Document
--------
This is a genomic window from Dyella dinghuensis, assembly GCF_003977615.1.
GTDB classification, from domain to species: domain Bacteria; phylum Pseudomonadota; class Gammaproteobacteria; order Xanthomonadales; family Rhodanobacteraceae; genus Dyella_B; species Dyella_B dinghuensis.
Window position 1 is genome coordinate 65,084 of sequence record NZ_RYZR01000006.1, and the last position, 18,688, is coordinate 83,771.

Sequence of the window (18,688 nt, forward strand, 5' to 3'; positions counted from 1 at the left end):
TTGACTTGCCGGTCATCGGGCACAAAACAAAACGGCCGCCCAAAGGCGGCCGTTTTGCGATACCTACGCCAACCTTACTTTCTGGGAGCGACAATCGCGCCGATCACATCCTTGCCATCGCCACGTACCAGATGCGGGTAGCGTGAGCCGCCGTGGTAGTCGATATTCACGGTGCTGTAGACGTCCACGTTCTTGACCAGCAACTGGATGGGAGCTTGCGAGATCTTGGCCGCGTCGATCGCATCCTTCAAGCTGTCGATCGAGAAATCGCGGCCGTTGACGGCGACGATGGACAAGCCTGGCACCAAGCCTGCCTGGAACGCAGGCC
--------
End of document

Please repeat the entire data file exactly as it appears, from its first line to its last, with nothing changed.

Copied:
This is a genomic window from Dyella dinghuensis, assembly GCF_003977615.1.
GTDB classification, from domain to species: domain Bacteria; phylum Pseudomonadota; class Gammaproteobacteria; order Xanthomonadales; family Rhodanobacteraceae; genus Dyella_B; species Dyella_B dinghuensis.
Window position 1 is genome coordinate 65,084 of sequence record NZ_RYZR01000006.1, and the last position, 18,688, is coordinate 83,771.

Sequence of the window (18,688 nt, forward strand, 5' to 3'; positions counted from 1 at the left end):
TTGACTTGCCGGTCATCGGGCACAAAACAAAACGGCCGCCCAAAGGCGGCCGTTTTGCGATACCTACGCCAACCTTACTTTCTGGGAGCGACAATCGCGCCGATCACATCCTTGCCATCGCCACGTACCAGATGCGGGTAGCGTGAGCCGCCGTGGTAGTCGATATTCACGGTGCTGTAGACGTCCACGTTCTTGACCAGCAACTGGATGGGAGCTTGCGAGATCTTGGCCGCGTCGATCGCATCCTTCAAGCTGTCGATCGAGAAATCGCGGCCGTTGACGGCGACGATGGACAAGCCTGGCACCAAGCCTGCCTGGAACGCAGGCC